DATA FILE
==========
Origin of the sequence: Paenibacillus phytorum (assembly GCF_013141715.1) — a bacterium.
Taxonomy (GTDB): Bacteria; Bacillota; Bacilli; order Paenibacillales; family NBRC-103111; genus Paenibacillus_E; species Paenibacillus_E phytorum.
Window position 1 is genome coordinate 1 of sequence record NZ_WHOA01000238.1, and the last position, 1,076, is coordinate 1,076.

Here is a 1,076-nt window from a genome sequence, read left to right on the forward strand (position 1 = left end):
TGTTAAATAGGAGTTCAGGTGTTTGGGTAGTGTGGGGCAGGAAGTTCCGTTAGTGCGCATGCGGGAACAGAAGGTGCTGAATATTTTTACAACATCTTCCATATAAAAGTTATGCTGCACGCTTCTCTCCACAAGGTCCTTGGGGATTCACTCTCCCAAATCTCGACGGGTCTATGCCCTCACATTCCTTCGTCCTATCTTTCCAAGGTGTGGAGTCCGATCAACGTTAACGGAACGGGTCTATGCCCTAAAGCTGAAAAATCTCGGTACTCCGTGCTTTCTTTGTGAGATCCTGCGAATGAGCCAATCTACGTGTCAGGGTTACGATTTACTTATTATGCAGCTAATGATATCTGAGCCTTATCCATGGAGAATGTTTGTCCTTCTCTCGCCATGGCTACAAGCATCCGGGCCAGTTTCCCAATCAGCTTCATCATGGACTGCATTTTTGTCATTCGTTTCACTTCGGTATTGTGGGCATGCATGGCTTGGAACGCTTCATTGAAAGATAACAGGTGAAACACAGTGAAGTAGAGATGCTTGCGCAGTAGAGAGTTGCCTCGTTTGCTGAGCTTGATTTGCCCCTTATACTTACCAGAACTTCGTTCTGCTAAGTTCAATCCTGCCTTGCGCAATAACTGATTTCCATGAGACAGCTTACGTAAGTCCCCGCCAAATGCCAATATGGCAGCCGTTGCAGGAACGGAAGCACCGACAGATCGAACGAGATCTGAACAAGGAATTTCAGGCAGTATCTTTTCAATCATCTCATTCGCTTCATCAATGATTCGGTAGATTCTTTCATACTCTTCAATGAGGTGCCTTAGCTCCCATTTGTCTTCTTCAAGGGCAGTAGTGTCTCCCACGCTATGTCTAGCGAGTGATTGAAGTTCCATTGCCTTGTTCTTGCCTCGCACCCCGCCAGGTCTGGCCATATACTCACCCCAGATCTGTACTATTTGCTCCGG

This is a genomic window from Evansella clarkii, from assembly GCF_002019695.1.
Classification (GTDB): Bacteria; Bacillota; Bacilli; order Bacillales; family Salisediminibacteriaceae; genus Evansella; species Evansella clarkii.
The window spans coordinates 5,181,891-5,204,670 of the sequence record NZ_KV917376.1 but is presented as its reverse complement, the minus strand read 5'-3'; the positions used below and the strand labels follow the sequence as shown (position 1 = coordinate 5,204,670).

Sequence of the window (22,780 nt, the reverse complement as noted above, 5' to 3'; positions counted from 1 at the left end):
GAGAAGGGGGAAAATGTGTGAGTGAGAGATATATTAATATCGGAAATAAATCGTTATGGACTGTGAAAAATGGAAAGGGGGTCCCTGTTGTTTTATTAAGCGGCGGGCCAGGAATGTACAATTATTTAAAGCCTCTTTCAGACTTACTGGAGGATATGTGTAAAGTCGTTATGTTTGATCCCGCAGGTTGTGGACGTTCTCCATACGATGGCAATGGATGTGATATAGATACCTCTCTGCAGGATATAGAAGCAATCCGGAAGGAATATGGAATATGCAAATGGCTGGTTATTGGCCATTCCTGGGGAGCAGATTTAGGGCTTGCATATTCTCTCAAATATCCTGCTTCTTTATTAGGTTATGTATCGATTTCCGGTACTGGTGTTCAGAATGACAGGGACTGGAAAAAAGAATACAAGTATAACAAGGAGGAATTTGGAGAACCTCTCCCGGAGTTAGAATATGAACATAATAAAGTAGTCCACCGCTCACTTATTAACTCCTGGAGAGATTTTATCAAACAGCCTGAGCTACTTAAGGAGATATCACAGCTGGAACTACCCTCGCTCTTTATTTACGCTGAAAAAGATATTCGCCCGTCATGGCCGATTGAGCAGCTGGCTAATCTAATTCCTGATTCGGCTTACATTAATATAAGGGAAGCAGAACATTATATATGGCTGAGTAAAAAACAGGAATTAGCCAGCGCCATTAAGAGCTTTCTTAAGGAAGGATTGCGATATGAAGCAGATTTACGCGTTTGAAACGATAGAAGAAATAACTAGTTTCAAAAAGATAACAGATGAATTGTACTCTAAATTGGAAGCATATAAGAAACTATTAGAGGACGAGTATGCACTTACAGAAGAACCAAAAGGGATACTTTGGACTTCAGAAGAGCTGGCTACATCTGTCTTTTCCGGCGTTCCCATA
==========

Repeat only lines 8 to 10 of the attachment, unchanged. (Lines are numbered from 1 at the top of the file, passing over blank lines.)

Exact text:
The window spans coordinates 5,181,891-5,204,670 of the sequence record NZ_KV917376.1 but is presented as its reverse complement, the minus strand read 5'-3'; the positions used below and the strand labels follow the sequence as shown (position 1 = coordinate 5,204,670).

Sequence of the window (22,780 nt, the reverse complement as noted above, 5' to 3'; positions counted from 1 at the left end):
GAGAAGGGGGAAAATGTGTGAGTGAGAGATATATTAATATCGGAAATAAATCGTTATGGACTGTGAAAAATGGAAAGGGGGTCCCTGTTGTTTTATTAAGCGGCGGGCCAGGAATGTACAATTATTTAAAGCCTCTTTCAGACTTACTGGAGGATATGTGTAAAGTCGTTATGTTTGATCCCGCAGGTTGTGGACGTTCTCCATACGATGGCAATGGATGTGATATAGATACCTCTCTGCAGGATATAGAAGCAATCCGGAAGGAATATGGAATATGCAAATGGCTGGTTATTGGCCATTCCTGGGGAGCAGATTTAGGGCTTGCATATTCTCTCAAATATCCTGCTTCTTTATTAGGTTATGTATCGATTTCCGGTACTGGTGTTCAGAATGACAGGGACTGGAAAAAAGAATACAAGTATAACAAGGAGGAATTTGGAGAACCTCTCCCGGAGTTAGAATATGAACATAATAAAGTAGTCCACCGCTCACTTATTAACTCCTGGAGAGATTTTATCAAACAGCCTGAGCTACTTAAGGAGATATCACAGCTGGAACTACCCTCGCTCTTTATTTACGCTGAAAAAGATATTCGCCCGTCATGGCCGATTGAGCAGCTGGCTAATCTAATTCCTGATTCGGCTTACATTAATATAAGGGAAGCAGAACATTATATATGGCTGAGTAAAAAACAGGAATTAGCCAGCGCCATTAAGAGCTTTCTTAAGGAAGGATTGCGATATGAAGCAGATTTACGCGTTTGAAACGATAGAAGAAATAACTAGTTTCAAAAAGATAACAGATGAATTGTACTCTAAATTGGAAGCATATAAGAAACTATTAGAGGACGAGTATGCACTTACAGAAGAACCAAAAGGGATACTTTGGACTTCAGAAGAGCTGGCTACATCTGTCTTTTCCGGCGTTCCCATA